By M&M Team
Kenyans struggling with poor saving culture now have an answer in mKey, the app launched at the beginning of September 2018 by Finserve, a subsidiary of Equity Group Holdings. Much of the media focus on the app’s capabilities in the past few weeks has been on its lending capabilities. Understandably, the focus on the lending side has been influenced by the evaporation of personal unsecured loans from the banks.
But the app’s most valuable contribution to users lifestyles is improvement to saving culture.
How it works
In any given saving tool, the biggest determinant on the uptake is the reward system in place. For banks, insurance and microfinance, the reward is in terms of interest.
In the case of mKey, the app rewards users with points that can be redeemed for any amount of money they load into their digital wallets.
Finserve Managing Director Jack Ngare says the firm is investing heavily on the reward scheme.
“For any shilling we make in a transaction, 50 cents will go back to our users through the reward scheme, says Ngare.
The reward scheme is computed into points that add up to stars. The more stars users get, the bigger the reward they will get.
For example, if you load your wallet with Sh300, you will get 0.25 points and you are already on your journey to get your first reward of Sh50 airtime on any network.
mKey VS bank account
Let’s now compare the Sh50 airtime with the reward you get for saving in a saving account in a bank.
It is important to note that a user can hit one star with just a few transactions. In other words, if one is consistent they can easily move from airtime rewards to shopping vouchers in a few days.
At the current deposit rate of 6 percent in banks, a Sh1000 deposit will earn you Sh60 in a year. That is about Sh5 per month.
In other words, even though the lowest reward from mKey app may look small, it is a big deal when it’s compared to rewards from bank accounts.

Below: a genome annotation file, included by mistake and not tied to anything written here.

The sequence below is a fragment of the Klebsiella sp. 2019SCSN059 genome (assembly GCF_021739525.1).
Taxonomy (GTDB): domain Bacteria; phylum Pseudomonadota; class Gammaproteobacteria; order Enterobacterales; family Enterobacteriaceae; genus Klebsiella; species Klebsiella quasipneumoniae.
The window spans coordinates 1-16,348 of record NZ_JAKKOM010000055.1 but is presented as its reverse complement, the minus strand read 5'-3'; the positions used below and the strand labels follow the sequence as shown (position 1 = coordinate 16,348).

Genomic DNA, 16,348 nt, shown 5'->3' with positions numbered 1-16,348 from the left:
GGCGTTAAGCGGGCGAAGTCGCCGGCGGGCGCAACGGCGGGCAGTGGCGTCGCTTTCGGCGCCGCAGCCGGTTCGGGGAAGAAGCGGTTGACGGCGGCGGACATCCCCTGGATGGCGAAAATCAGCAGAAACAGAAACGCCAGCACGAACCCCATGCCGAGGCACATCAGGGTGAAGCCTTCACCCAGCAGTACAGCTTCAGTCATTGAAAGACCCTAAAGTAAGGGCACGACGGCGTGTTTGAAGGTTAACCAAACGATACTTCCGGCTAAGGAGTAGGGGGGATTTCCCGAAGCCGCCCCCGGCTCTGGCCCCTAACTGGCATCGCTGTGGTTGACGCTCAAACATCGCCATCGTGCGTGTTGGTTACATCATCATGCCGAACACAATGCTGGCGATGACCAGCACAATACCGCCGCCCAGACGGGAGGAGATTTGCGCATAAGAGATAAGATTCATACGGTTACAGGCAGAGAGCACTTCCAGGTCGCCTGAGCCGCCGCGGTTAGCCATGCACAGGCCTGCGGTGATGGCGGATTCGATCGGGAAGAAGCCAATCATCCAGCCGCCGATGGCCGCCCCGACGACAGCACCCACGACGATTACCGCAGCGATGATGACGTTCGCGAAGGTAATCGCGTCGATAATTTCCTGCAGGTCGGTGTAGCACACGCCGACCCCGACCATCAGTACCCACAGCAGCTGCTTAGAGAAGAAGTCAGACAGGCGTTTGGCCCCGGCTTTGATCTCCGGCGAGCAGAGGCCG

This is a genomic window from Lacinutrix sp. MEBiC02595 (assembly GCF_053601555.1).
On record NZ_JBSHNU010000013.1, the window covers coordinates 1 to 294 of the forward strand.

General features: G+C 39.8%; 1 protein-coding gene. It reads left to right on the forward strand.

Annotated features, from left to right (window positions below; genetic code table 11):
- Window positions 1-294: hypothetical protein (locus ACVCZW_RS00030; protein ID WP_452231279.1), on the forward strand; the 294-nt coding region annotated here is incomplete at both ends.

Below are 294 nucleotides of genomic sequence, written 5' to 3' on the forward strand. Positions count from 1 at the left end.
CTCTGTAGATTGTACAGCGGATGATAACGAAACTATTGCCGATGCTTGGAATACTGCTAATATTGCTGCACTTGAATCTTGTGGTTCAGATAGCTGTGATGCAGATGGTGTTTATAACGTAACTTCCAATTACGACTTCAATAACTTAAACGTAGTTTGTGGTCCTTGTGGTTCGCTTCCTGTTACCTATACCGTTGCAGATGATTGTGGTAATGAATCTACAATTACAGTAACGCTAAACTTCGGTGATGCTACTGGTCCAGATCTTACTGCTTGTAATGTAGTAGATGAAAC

Another determining factor on how users take up a saving tool is how accessible.
The fact that the app is available for Android phones means that it is already accessible to the 40 million smartphones in Kenya. But the app breaks even more access barriers in the deposit channels.
For mKey users, there are three ways that users can load money into their digital wallets- making it the most accessible saving tool in Kenya.
The first channel is the direct channel which involves users making cash deposit to their digital wallets at any of the 30,000 Equity Bank agents spread across the country.
Secondly, users can also pull money from their mobile money transfer accounts such as MPESA or Equitel and push it into the mKey digital wallets.
The third way to load an account is to pull money from bank accounts to mKey through internet banking.
Another crucial determinant for people’s attraction to saving plans is how one redeems rewards.
For mKey, the rewards can be redeemed immediately. For example, if a user has achieved five stars in his reward scheme for deposit transactions, they redeem the rewards at any time of the month or any time of the day.
In banks, all deposit accounts are locked for a period of not less than a month. During this period, the user is only allowed only one withdrawal, irrespective of whether they are chipping away the principle or just skimming the interest.
The capacity to hold bigger amount of money in mKey digital wallet means users can actually use the app as their bank if they do not have an account in a bank.
In other words, users do not have to transfer money from the app to bank accounts before they have accumulated a sizeable value of savings.
This means that users can actually for bigger goals such as setting up a small business.
As a news site we will be keep watch the app and how people are using it.
However, only downloading and using it is the only way that users can experience the app’s life changing capacity.
This article was changed on October 1, 2018.